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Buying a House: The Completion Process

Snowy housing estate in Trondheim

The bid has been accepted. What's next?

So after several viewings and the strange (at least for me!) and stressful bidding process, we successfully bought a house. I still can't quite believe it, even though I'm typing this post from my brand new home office!

As I mentioned last time, we managed to find a place that ticked all our boxes and we bagged it for the asking price. It's a bit further out of Trondheim than we were before and set in a quiet residential area next to the river.

The 110m² space is spread over the top two floors of a four-storey development of (rekkehuser) townhouses.

The entrance hallway leads on to a sizeable kitchen and great L-shaped lounge, with a good-sized balcony overlooking the estate. Up a spiral staircase are three bedrooms, a bathroom and separate utility room.

The dining table set including a small sofa and three chairs, one double bed, and a large chest freezer were included in the deal. To top it off, we also have access to three storage rooms (boder) in the building and a space in the parking cellar.

Street with white wooden houses in the old centre of Stavanger
Houses in Old Stavanger district

And we got change from 3 million kroner. Phew!

Mortgage confirmation meeting

Once the deal was confirmed by text message, we were asked what date we wanted for completion.

We went for the suggested date that was around two weeks ahead and were then emailed a draft contract. That gave us enough time to return to the bank and confirm the details of our mortgage.

Because we'd already had pre-authorisation for an amount in excess of what we ended up spending, the mortgage process was straightforward.

We just had to decide on the length of the loan (20 years), whether we wanted a fixed rate, and what insurances to take out. We also opened a joint account from which the mortgage payments will be taken.

Insurances

The bank also offered us various types of insurances, as follows:

Uførhet Total – Disability insurance lump-sum

Uførerente – Disability insurance monthly payments

Kritisk Sykdom – Critical illness cover

Dødsfall – Death cover

It took quite a while to understand the differences and which ones we needed given our specific circumstances, but once that was done (and the accompanying health screening forms filled out), we were on our way.

Signing the contract

We attended a completion meeting at the offices of the real estate agent, together with the couple who were selling the house.

Writing for us

Together we went through the draft contract to confirm a few details (as everything is in Norwegian, this was a vital part of the process!) and make some minor amendments.

It was a strange mix of formal and informal and the whole occasion kind of overwhelmed me a little, as the reality of what we were about to finally hit home.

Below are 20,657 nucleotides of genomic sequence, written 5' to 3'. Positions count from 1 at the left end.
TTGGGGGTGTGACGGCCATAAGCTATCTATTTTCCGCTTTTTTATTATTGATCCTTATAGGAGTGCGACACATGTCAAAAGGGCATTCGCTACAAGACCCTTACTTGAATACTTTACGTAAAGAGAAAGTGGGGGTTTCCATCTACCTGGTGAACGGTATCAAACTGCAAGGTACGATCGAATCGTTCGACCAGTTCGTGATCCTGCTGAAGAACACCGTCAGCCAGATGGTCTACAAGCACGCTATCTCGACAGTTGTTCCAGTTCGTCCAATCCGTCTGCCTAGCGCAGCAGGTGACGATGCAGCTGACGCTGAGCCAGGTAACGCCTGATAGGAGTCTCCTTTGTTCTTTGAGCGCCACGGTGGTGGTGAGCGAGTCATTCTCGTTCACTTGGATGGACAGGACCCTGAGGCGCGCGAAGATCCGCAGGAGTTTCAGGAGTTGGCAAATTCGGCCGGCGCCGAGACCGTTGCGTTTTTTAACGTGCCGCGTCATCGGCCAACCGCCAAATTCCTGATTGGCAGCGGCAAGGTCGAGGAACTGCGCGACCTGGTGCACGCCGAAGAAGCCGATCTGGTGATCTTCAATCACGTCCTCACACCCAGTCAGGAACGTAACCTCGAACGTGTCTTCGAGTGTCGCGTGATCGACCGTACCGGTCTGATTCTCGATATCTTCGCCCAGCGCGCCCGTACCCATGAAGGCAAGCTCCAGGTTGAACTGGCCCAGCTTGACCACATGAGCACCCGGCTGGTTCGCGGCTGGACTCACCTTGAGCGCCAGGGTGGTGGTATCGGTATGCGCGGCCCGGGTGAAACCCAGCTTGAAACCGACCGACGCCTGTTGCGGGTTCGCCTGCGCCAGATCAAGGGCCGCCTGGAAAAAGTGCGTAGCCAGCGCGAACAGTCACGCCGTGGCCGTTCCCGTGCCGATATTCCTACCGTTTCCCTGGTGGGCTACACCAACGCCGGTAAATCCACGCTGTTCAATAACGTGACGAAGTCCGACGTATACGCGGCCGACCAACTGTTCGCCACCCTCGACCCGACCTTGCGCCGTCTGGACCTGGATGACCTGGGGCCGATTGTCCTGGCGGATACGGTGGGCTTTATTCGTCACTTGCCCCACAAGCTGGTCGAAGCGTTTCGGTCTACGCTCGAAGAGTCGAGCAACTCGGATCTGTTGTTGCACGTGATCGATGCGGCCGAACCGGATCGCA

Shortly afterwards, the bank took the total amount of our deposit plus the 2.5% stamp duty (dokumentsavgift) from our account.

Getting the keys

Shortly after signing the contract, we met the previous owners at the property to give it a quick once-cover and collect the keys.

As much as I was looking forward to this day, I was extremely nervous walking up the stairs in case we arrived to find an utter mess, or things we'd not spotted during the 30-minutes or so viewing time. Luckily, all was well!

Once we received the keys from the former owner and exchanged some final paperwork, we spent an hour or so exploring every room in detail and planning what furniture we needed to buy.

Moving in

By the way, moving was an absolute nightmare. Moving house in Norway in January was never going to be easy, but thanks to a late snowstorm it was made even more difficult.

Snow clearing New neighbourhood in the winter

Luckily we have a friend who was very willing to help and lent us his car… we hired a trailer and the three of us just about managed it. I did have to begin the day by shovelling a way through to the car, though!

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About the Author: David Nikel

Originally from the UK, David now lives in Trondheim and was the original founder of Life in Norway back in 2011. He now works as a freelance writer for technology companies in Scandinavia.

4 Comments

  1. Thank you very much for your blog David, it is really helpful. it would be great if you can please explain the differences of various types of insurances you mentioned.

    Thank you
    Praveen Chirumamilla

  2. Fascinating and informative blog on Norwegian life which I get through Facebook. Good insight into how doing things when living abroad can be different and complexed. Will be be back in Bergen hopefully this year for a trip. Keep up the good work with this David.

  3. Informative post. However there is a requirement that you need to be in Norway for at least 5 years before you can actually apply for a “Dødsfall” insurance.

  4. Hi David!

    Thanks for this informative post. Just bought a house yesterday. Any links in English for house insurances?

    Regards,

    Kaviya.

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